Based on an estimated total population in the Roman Empire of 60 million and a baseline starting population of Christians in the year 40 of about 1,000, by 300, the Christian population was probably more than 6 million.
There are indications, as well, that Christians were finding their way into higher social ranks.
In the years 177–180, the philosopher Celsus, in his attack on Christianity called The True Word, called the movement one of wool workers, cobblers, laborers, slaves, and women.
But in the year 270, Porphyry, another philosophical critic of Christianity, spoke of noblewomen in the Christian religion, and by 300, we see Christians counted among magistrates, provincial governors, and chamberlains in the imperial court.
Archeological Evidence of Christian Churches
In the 1930s, an international archaeological team excavated a Christian house church built before 250 at Dura-Europos on the Euphrates River.
The house church found there had been partially destroyed by the Parthians in the year 250.
We know it was Christian because of the wall frescoes exhibiting Christian themes, as well as a separate baptistery.
There are abundant examples of Iconography throughout the house church structure (e.g. frescoes of Christ as the Good Shepherd, Christ walking on water, the Samaritan woman at the well, and the myrrh-bearing women at the empty tomb).
Unfortunately, the recent news from Dura-Europa is not good. No archeologists have had access to it since 2011 since the area is under the control of ISIS rebels. But aerial photography indicates there has been major damage and extensive looting to the site.
Let’s look at a few pictures.
This is an aerial view of the
ancient ruins of Dura-Europos. Note the defensive walls around the abandoned city. The main buildings, which included several examples of religious temples, a synagogue, and a Christian house church can be seen on the far side of the town near the Euphrates river.
Two surviving buildings in Dura-Europos.
An artists rendering of the layout of the house church. Only the downstairs part of the house is shown. The upstairs was the living quarters of the house church owner.
There were extensive frescos through out the church, such as frescoes of Christ as the Good Shepherd, Christ walking on water, the Samaritan woman at the well, and the myrrh-bearing women at the empty tomb).
The room on the left is assumed to be the worship hall. It could "seat" about 70 people. There was a central courtyard and behind it probably a classroom or meeting room.
At the back right was the baptistry.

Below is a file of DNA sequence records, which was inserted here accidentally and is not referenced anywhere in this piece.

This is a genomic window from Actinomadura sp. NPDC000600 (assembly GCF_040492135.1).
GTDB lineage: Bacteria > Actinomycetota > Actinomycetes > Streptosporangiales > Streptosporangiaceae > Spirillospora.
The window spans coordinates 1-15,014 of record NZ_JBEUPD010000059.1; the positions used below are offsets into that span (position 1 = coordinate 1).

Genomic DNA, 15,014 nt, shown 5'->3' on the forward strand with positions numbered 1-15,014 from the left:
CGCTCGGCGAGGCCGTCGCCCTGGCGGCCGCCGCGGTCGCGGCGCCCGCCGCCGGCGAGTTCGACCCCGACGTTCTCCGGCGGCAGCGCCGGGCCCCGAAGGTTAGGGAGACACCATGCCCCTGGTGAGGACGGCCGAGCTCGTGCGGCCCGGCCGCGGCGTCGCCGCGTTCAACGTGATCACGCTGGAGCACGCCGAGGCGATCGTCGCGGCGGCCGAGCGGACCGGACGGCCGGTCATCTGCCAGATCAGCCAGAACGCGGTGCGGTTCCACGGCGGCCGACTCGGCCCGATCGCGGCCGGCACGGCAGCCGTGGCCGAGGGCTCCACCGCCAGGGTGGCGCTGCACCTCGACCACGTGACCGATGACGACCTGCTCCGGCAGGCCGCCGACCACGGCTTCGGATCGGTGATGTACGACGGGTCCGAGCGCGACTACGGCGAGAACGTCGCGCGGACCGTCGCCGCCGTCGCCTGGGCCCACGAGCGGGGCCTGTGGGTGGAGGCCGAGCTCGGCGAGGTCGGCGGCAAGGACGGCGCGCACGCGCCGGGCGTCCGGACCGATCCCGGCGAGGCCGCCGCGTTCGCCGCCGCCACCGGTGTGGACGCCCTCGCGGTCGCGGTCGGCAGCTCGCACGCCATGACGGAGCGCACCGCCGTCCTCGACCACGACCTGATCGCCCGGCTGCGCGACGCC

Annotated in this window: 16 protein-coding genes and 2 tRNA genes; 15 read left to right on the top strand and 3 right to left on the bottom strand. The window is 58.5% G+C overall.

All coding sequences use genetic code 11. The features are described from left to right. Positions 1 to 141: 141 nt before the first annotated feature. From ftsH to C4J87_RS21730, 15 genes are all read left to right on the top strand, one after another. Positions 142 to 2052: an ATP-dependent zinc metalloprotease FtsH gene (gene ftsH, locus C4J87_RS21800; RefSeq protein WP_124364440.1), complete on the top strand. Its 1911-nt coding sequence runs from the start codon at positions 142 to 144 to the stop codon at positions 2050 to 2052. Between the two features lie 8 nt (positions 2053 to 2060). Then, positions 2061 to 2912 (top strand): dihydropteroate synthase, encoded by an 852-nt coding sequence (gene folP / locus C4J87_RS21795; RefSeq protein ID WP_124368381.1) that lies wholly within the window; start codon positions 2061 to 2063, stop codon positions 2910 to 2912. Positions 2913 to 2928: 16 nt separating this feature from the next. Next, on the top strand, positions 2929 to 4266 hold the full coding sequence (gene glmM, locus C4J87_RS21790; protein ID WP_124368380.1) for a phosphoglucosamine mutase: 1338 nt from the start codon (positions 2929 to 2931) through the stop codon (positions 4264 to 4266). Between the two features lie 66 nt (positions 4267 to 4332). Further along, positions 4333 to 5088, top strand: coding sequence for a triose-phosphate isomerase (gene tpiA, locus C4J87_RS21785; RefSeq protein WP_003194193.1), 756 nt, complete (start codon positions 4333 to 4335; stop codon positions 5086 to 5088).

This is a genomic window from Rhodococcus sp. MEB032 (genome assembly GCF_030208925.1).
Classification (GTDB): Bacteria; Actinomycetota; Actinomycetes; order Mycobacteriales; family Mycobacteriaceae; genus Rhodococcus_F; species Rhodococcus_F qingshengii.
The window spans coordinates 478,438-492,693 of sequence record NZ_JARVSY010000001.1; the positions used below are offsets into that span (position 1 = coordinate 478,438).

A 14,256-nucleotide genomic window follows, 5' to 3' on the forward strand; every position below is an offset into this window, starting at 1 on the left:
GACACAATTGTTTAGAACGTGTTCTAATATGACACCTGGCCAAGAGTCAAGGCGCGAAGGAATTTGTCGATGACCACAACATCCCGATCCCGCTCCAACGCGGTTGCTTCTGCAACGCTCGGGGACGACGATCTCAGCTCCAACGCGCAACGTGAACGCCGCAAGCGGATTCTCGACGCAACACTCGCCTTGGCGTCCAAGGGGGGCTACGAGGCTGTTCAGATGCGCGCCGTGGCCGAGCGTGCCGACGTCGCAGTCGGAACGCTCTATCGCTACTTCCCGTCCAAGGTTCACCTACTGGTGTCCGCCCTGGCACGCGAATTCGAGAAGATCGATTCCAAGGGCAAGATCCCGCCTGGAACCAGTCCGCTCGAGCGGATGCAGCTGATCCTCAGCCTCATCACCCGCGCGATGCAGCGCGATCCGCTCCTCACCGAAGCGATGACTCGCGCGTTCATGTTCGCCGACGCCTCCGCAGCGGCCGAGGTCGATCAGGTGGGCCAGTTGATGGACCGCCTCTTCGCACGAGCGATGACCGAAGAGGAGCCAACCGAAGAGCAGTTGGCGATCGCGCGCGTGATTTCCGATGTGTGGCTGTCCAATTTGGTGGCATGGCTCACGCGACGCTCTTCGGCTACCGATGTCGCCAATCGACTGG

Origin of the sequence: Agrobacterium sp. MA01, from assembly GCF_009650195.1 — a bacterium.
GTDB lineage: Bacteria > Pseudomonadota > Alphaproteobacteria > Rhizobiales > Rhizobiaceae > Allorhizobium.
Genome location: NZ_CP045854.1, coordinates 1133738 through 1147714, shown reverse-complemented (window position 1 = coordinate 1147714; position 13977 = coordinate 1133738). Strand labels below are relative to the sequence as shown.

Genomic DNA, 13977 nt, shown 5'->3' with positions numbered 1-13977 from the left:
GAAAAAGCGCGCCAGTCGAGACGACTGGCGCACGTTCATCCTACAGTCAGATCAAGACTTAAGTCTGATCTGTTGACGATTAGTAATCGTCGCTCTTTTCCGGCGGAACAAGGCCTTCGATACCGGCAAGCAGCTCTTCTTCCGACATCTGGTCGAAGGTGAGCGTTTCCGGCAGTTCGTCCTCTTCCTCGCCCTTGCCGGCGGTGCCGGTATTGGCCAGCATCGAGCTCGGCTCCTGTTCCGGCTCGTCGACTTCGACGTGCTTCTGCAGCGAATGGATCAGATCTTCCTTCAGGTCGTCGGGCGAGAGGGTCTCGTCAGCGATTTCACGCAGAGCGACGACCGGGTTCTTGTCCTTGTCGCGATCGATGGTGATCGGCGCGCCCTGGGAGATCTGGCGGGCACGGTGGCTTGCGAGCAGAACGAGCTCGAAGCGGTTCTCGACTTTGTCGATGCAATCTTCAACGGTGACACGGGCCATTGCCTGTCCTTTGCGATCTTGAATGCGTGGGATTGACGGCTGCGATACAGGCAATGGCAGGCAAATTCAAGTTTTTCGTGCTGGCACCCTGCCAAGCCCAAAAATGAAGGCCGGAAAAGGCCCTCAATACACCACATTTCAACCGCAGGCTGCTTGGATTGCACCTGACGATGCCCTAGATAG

The Baptistery in Dura-Europos
Note – this is not the actual baptistery. This is a re-creation done at Yale University – by the team that excavated the church at Dura-Europos. They noted that the baptistery was very shallow, and only suitable for infants. There was no plumbing so the water had to be poured in. So they are guessing that any adult baptisms were done in the Euphrates river, which was only a short walk away. They only re-created a fraction of the frescos in the baptistry area. This one is believed to be women approaching the tomb of Jesus.
Growth in Administration
A consequence of this expansion and growth in numbers was the pressing need for greater organization.
A more explicit and elaborate authority structure at the local level was needed to coordinate tasks and administration. Organizing the assembly (its meeting place and times), establishing the order of worship, providing hospitality to delegates from other assemblies, and carrying out other tasks required process and oversight
There was equally a need to conduct communications between and among churches in order to ensure a “catholic” (= “universal”) identity that spanned multiple languages and territories, as letters were sent and received, delegates and missionaries were commissioned and supplied, synods and councils were called and attended, and fellowship was expressed by the sharing of resources.
• Administrative offices at the local level became at once more complex, more centralized, and more infused with religious significance.
In the New Testament, the leadership of local communities appears to be both simple and secular, resembling the basic structure of Greco-Roman associations and synagogues. The New Testament assigns no special religious symbolism to such administration in the local assembly.
A board of elders had a “superintendent” or “supervisor” (episkopos = “bishop”) at its head and lesser functionaries (deacons/deaconesses) to do practical chores.
Paul’s letters indicate that such local leadership was responsible for providing instruction and hospitality, settling disputes, and administering community welfare, particularly the care of orphans and widows.